Interdisciplinary Teaching and Assessment of Intercultural Competence

Co-PIs: Sabine Smith, Dan Paracka, Joe Terantino

Defining Interdisciplinary Intercultural Competence

ITAICIntercultural competence can be defined as “a set of cognitive, affective, and behavioral skills and characteristics that support effective and appropriate interaction in a variety of cultural contexts.” (Bennett, J. M. 2008) As such, intercultural competence is inherently interdisciplinary. Interdisciplinary approaches, like strategies advancing intercultural competence, foster the ability to adopt multiple viewpoints and transcend culture-and discipline-specific ways of knowing. Interdisciplinary and intercultural competence represent complementary notions that reinforce each other to advance engagement in global learning.

Below, Alvino Fantini, former president of the Society for Intercultural Education, Training & Research, endordes Kennesaw State's ITAIC initiative.

Project Goal

The goal of this project, made possible thanks to a $45,000 Kennesaw State Strategic Internationalization Grant, is to Identify, develop, and share best practices for the teaching and assessment of intercultural competence in an interdisciplinary manner for the specific KSU context. The year-long, grant-funded initiative seeks to:

  • Identify, and/or develop appropriate assessment tools of intercultural competence;

  • Pilot and assess such tools in the traditional classroom, online, and in experiential learning activities;

  • Create an archival website for assessment and instructional tools; and

  • Advance the infrastructure for connecting resources and stakeholders on campus and beyond in support of interdisciplinary teaching and the assessment of intercultural competence.

Cohorts of faculty attended two half-day workshops aimed at equipping them to:

  • Become familiar with leading theories and models of intercultural competence;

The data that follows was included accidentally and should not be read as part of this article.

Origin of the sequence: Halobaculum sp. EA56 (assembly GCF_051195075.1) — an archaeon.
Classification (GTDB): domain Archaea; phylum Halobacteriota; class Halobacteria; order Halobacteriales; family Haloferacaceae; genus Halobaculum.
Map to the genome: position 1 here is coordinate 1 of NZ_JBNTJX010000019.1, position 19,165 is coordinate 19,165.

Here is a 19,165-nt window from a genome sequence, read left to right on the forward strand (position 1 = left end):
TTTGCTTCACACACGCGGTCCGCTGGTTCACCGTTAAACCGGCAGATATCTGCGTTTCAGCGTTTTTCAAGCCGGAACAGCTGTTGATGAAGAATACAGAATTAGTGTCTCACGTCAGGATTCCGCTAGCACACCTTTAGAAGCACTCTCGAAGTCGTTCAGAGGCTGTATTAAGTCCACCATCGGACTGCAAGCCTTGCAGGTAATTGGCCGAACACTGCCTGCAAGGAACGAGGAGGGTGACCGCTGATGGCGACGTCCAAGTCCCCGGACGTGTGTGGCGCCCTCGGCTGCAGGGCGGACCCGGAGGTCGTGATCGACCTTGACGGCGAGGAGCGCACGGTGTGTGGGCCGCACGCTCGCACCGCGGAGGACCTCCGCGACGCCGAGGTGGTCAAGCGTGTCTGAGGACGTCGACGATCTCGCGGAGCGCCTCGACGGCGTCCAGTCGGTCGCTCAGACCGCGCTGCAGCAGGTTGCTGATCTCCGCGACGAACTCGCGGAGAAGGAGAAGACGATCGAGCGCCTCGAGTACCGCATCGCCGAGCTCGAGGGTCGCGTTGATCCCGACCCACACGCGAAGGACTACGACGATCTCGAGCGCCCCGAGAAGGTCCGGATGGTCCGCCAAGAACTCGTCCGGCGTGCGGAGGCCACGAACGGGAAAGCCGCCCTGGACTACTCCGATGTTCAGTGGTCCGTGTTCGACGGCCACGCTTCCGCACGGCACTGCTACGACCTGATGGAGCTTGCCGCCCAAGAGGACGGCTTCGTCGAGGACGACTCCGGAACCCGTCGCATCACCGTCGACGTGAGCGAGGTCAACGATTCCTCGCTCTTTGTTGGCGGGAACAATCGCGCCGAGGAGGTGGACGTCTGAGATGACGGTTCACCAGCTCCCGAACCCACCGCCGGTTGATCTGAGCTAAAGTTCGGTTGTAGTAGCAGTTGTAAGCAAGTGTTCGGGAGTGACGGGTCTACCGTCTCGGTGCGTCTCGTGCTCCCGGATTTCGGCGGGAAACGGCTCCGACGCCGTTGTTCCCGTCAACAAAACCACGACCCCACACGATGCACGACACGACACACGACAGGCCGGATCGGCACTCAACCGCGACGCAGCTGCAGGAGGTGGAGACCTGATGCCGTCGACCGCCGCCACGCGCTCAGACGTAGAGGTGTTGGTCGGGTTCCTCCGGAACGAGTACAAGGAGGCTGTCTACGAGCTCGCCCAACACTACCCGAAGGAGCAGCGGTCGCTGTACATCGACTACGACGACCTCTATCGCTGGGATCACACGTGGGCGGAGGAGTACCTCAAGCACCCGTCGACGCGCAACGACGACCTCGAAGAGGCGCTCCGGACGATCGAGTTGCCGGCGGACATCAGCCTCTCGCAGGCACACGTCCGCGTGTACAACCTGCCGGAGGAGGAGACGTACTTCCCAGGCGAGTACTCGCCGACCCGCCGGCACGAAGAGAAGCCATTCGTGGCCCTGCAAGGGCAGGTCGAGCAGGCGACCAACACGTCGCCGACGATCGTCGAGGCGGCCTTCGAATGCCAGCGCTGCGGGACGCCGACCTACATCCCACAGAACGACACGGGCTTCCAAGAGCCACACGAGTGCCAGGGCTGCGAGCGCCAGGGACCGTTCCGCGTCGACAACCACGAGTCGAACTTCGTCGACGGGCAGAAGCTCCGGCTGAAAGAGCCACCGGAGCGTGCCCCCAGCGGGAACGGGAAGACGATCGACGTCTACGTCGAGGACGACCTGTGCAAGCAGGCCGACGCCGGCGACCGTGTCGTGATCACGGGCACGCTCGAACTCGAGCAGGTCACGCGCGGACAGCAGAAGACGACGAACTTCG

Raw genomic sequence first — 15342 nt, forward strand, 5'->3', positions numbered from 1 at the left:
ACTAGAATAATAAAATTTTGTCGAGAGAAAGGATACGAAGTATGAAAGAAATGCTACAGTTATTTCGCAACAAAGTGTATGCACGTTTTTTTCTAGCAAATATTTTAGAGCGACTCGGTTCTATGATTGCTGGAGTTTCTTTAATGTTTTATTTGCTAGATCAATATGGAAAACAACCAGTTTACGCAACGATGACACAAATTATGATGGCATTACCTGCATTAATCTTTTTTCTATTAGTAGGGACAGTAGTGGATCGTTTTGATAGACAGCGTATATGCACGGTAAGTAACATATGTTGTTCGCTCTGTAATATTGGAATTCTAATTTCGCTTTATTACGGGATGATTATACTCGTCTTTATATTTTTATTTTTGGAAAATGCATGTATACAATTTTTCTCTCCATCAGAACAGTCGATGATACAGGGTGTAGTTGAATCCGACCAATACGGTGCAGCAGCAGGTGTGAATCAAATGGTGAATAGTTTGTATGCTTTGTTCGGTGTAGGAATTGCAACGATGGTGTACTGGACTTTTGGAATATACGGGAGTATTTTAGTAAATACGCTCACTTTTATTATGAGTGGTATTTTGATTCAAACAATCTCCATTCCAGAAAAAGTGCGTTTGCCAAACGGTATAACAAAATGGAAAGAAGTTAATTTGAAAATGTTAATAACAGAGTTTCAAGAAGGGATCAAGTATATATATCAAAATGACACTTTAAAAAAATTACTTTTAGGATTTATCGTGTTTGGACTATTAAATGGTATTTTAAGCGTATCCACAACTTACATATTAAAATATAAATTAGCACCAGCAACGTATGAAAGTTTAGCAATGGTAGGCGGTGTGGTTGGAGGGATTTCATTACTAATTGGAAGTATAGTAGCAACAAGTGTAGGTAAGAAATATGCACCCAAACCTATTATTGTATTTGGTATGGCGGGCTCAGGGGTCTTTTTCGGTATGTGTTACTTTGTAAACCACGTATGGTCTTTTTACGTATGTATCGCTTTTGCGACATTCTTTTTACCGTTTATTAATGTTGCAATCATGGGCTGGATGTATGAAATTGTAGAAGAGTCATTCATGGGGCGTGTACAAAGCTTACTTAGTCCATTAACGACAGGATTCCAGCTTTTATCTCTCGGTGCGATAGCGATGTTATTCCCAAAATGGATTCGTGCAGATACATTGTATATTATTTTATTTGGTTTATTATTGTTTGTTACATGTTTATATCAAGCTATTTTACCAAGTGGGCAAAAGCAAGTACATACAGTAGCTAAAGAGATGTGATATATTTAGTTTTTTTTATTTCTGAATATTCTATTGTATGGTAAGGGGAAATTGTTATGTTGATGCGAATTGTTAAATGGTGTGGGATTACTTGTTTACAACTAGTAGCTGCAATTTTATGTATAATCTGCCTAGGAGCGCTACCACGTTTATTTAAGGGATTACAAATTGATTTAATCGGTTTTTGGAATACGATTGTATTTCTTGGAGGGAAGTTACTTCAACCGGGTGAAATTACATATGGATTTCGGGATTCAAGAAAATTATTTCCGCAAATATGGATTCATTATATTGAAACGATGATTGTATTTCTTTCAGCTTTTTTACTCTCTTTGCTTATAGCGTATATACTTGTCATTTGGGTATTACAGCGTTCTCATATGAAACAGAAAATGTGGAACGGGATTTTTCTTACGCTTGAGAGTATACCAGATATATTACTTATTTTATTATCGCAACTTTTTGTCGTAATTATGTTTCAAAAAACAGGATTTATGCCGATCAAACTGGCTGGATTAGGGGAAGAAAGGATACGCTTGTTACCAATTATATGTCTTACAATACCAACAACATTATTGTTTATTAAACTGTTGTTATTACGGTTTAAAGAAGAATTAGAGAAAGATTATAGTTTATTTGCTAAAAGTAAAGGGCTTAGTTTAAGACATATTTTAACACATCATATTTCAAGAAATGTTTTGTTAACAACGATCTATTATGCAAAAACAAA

• Discuss relevant pedagogies and assessments related to intercultural competence;

  • Develop, pilot, share, and adapt intercultural learning modules for use across disciplines;

  • Review the piloted modules and assessments to determine effectiveness and replicability; and

  • Share assessment data for subsequent analysis and interpretation.

The modules developed are posted here on this website. Faculty are encouraged to use and adapt the information provided for use in their own teaching.

Renowned interculturalists Dr. Darla Deardorff and Dr. Alvino Fantini served as external reviewers of the project.

Expert Multipliers and Departmental Designees facilitated programs disseminating the concepts and products generated by the ITAIC project.
Student in-focus group interviews explored learner perceptions of intercultural competence in the academy.
Project identified 28 dimensions of intercultural competence.
(Bennett, J. M. 2008. Transformative training: Designing programs for culture learning. In Contemporary leadership and intercultural competence: Understanding and utilizing cultural diversity to build successful organizations, ed. M. A. Moodian, 95-110. Thousand Oaks, CA: Sage.) 

Dimensions of Interdisciplinary Intercultural Competence

  1. Empathy
  2. Respect
  3. Impact of Prejudice, Discrimination. Xenophobia
  4. Foreign Language Skills (sociolinguistic awareness within the target culture)
  5. Worldviews & Value Differences
  6. Understanding Processes of Globalization
  7. Cultural Hybridity
  8. Awareness of Historical Influences
  9. Defining Human Rights
  10. Tolerance for Ambiguity
  11. Demonstrating Intercultural Sensitivity
  12. Valuing Diversity
  13. Awareness of Global Issues / Systems
  14. Influence of Situational Context
  15. Influence of Status, Power & Privilege
  16. Intercultural Communication Skills (both effective and appropriate)
  17. Multiple Perspective Taking
  18. Flexibility & Adaptability
  19. Ability to Manage & Cope with Change (views of change)
  20. Observation & Listening Skills
  21. Degree of Ethnocentrism / Ethnorelativism
  22. Ability to Withhold Judgment
  23. Cultural Self-Awareness
  24. Culture Specific Knowledge
  25. Openness, Curiosity & Risk-taking
  26. Ability to Shift Frames of Reference
  27. Commitment to Social Justice / Reciprocity
  28. Degree of Immersion / Isolation

(Source: Derived from Spitzberg, Brian H. and Changnon, Gabrielle (2009) “Conceptualizing Intercultural Competence,” in The Sage Handbook of Intercultural Competence. Darla Deardorff (editor) Los Angeles: Sage, 2-52.)


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